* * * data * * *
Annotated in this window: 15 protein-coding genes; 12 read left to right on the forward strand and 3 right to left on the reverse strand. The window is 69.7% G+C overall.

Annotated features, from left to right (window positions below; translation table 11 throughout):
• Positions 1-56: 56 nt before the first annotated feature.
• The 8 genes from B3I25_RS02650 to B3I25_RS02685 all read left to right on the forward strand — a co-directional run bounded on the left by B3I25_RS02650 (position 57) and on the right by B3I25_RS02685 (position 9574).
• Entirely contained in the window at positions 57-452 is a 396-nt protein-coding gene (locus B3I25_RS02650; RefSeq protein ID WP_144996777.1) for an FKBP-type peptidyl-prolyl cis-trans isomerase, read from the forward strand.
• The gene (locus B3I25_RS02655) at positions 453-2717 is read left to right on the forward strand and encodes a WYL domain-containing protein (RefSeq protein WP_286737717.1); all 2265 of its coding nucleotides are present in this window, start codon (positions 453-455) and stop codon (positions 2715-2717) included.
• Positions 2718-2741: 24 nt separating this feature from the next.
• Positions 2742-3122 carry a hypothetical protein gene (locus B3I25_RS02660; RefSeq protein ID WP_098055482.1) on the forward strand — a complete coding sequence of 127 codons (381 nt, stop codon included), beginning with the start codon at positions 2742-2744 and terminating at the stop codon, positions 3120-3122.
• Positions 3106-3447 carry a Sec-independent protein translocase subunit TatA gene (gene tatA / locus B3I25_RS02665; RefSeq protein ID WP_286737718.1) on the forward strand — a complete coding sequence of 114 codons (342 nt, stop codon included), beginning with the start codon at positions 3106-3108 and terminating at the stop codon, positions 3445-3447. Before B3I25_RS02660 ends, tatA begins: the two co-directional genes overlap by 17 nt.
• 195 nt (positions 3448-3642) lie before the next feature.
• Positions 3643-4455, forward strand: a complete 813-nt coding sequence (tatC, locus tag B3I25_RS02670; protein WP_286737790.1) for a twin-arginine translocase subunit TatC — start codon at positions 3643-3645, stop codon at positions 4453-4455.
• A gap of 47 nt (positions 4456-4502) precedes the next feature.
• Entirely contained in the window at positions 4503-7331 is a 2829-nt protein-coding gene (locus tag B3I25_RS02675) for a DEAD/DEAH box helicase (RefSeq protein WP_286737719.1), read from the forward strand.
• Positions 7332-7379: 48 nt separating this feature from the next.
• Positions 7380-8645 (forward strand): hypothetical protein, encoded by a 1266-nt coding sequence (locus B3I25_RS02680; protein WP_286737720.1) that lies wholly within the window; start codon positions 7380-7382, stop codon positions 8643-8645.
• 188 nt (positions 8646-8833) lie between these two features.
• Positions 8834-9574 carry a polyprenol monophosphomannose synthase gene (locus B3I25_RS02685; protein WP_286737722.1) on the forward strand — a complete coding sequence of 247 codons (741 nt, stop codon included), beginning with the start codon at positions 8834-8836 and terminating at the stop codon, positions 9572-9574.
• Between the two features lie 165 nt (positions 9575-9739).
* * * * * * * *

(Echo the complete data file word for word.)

Annotated in this window: 15 protein-coding genes; 12 read left to right on the forward strand and 3 right to left on the reverse strand. The window is 69.7% G+C overall.

Annotated features, from left to right (window positions below; translation table 11 throughout):
• Positions 1-56: 56 nt before the first annotated feature.
• The 8 genes from B3I25_RS02650 to B3I25_RS02685 all read left to right on the forward strand — a co-directional run bounded on the left by B3I25_RS02650 (position 57) and on the right by B3I25_RS02685 (position 9574).
• Entirely contained in the window at positions 57-452 is a 396-nt protein-coding gene (locus B3I25_RS02650; RefSeq protein ID WP_144996777.1) for an FKBP-type peptidyl-prolyl cis-trans isomerase, read from the forward strand.
• The gene (locus B3I25_RS02655) at positions 453-2717 is read left to right on the forward strand and encodes a WYL domain-containing protein (RefSeq protein WP_286737717.1); all 2265 of its coding nucleotides are present in this window, start codon (positions 453-455) and stop codon (positions 2715-2717) included.
• Positions 2718-2741: 24 nt separating this feature from the next.
• Positions 2742-3122 carry a hypothetical protein gene (locus B3I25_RS02660; RefSeq protein ID WP_098055482.1) on the forward strand — a complete coding sequence of 127 codons (381 nt, stop codon included), beginning with the start codon at positions 2742-2744 and terminating at the stop codon, positions 3120-3122.
• Positions 3106-3447 carry a Sec-independent protein translocase subunit TatA gene (gene tatA / locus B3I25_RS02665; RefSeq protein ID WP_286737718.1) on the forward strand — a complete coding sequence of 114 codons (342 nt, stop codon included), beginning with the start codon at positions 3106-3108 and terminating at the stop codon, positions 3445-3447. Before B3I25_RS02660 ends, tatA begins: the two co-directional genes overlap by 17 nt.
• 195 nt (positions 3448-3642) lie before the next feature.
• Positions 3643-4455, forward strand: a complete 813-nt coding sequence (tatC, locus tag B3I25_RS02670; protein WP_286737790.1) for a twin-arginine translocase subunit TatC — start codon at positions 3643-3645, stop codon at positions 4453-4455.
• A gap of 47 nt (positions 4456-4502) precedes the next feature.
• Entirely contained in the window at positions 4503-7331 is a 2829-nt protein-coding gene (locus tag B3I25_RS02675) for a DEAD/DEAH box helicase (RefSeq protein WP_286737719.1), read from the forward strand.
• Positions 7332-7379: 48 nt separating this feature from the next.
• Positions 7380-8645 (forward strand): hypothetical protein, encoded by a 1266-nt coding sequence (locus B3I25_RS02680; protein WP_286737720.1) that lies wholly within the window; start codon positions 7380-7382, stop codon positions 8643-8645.
• 188 nt (positions 8646-8833) lie between these two features.
• Positions 8834-9574 carry a polyprenol monophosphomannose synthase gene (locus B3I25_RS02685; protein WP_286737722.1) on the forward strand — a complete coding sequence of 247 codons (741 nt, stop codon included), beginning with the start codon at positions 8834-8836 and terminating at the stop codon, positions 9572-9574.
• Between the two features lie 165 nt (positions 9575-9739).